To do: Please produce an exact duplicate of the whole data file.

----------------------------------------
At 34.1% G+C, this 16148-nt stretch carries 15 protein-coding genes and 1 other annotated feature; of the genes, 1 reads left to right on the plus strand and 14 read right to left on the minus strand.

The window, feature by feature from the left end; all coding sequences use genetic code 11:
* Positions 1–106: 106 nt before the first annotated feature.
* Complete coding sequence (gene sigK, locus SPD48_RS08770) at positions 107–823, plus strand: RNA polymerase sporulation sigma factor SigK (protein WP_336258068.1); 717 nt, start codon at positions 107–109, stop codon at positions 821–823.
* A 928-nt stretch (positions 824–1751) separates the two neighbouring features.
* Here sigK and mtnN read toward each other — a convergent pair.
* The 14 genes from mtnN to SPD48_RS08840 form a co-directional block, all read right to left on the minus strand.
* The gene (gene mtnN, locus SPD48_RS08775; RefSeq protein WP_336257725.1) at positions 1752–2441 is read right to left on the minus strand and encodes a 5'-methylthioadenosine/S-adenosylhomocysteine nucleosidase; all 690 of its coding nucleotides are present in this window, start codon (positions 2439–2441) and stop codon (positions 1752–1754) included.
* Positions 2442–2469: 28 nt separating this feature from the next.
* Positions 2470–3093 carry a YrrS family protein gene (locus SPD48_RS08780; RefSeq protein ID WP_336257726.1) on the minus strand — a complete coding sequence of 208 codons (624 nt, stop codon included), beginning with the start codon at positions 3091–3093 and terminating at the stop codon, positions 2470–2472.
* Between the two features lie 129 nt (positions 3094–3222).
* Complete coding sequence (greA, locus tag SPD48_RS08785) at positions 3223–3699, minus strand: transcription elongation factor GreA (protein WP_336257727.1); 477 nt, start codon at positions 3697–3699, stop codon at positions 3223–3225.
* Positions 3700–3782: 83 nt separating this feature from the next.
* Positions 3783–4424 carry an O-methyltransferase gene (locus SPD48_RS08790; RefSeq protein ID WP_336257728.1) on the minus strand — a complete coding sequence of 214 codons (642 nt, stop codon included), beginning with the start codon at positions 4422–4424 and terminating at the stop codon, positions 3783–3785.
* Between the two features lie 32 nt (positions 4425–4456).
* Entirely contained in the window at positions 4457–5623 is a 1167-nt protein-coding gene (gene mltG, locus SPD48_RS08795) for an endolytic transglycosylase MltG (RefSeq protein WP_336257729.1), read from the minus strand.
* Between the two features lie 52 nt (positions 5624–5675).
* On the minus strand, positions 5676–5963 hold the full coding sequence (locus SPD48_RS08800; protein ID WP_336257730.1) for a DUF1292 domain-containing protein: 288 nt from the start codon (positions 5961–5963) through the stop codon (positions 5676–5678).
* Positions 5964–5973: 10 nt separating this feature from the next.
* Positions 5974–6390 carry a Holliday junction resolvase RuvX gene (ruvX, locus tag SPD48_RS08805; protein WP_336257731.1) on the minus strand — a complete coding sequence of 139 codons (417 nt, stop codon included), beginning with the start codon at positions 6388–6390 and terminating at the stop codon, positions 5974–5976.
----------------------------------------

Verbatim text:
At 34.1% G+C, this 16148-nt stretch carries 15 protein-coding genes and 1 other annotated feature; of the genes, 1 reads left to right on the plus strand and 14 read right to left on the minus strand.

The window, feature by feature from the left end; all coding sequences use genetic code 11:
* Positions 1–106: 106 nt before the first annotated feature.
* Complete coding sequence (gene sigK, locus SPD48_RS08770) at positions 107–823, plus strand: RNA polymerase sporulation sigma factor SigK (protein WP_336258068.1); 717 nt, start codon at positions 107–109, stop codon at positions 821–823.
* A 928-nt stretch (positions 824–1751) separates the two neighbouring features.
* Here sigK and mtnN read toward each other — a convergent pair.
* The 14 genes from mtnN to SPD48_RS08840 form a co-directional block, all read right to left on the minus strand.
* The gene (gene mtnN, locus SPD48_RS08775; RefSeq protein WP_336257725.1) at positions 1752–2441 is read right to left on the minus strand and encodes a 5'-methylthioadenosine/S-adenosylhomocysteine nucleosidase; all 690 of its coding nucleotides are present in this window, start codon (positions 2439–2441) and stop codon (positions 1752–1754) included.
* Positions 2442–2469: 28 nt separating this feature from the next.
* Positions 2470–3093 carry a YrrS family protein gene (locus SPD48_RS08780; RefSeq protein ID WP_336257726.1) on the minus strand — a complete coding sequence of 208 codons (624 nt, stop codon included), beginning with the start codon at positions 3091–3093 and terminating at the stop codon, positions 2470–2472.
* Between the two features lie 129 nt (positions 3094–3222).
* Complete coding sequence (greA, locus tag SPD48_RS08785) at positions 3223–3699, minus strand: transcription elongation factor GreA (protein WP_336257727.1); 477 nt, start codon at positions 3697–3699, stop codon at positions 3223–3225.
* Positions 3700–3782: 83 nt separating this feature from the next.
* Positions 3783–4424 carry an O-methyltransferase gene (locus SPD48_RS08790; RefSeq protein ID WP_336257728.1) on the minus strand — a complete coding sequence of 214 codons (642 nt, stop codon included), beginning with the start codon at positions 4422–4424 and terminating at the stop codon, positions 3783–3785.
* Between the two features lie 32 nt (positions 4425–4456).
* Entirely contained in the window at positions 4457–5623 is a 1167-nt protein-coding gene (gene mltG, locus SPD48_RS08795) for an endolytic transglycosylase MltG (RefSeq protein WP_336257729.1), read from the minus strand.
* Between the two features lie 52 nt (positions 5624–5675).
* On the minus strand, positions 5676–5963 hold the full coding sequence (locus SPD48_RS08800; protein ID WP_336257730.1) for a DUF1292 domain-containing protein: 288 nt from the start codon (positions 5961–5963) through the stop codon (positions 5676–5678).
* Positions 5964–5973: 10 nt separating this feature from the next.
* Positions 5974–6390 carry a Holliday junction resolvase RuvX gene (ruvX, locus tag SPD48_RS08805; protein WP_336257731.1) on the minus strand — a complete coding sequence of 139 codons (417 nt, stop codon included), beginning with the start codon at positions 6388–6390 and terminating at the stop codon, positions 5974–5976.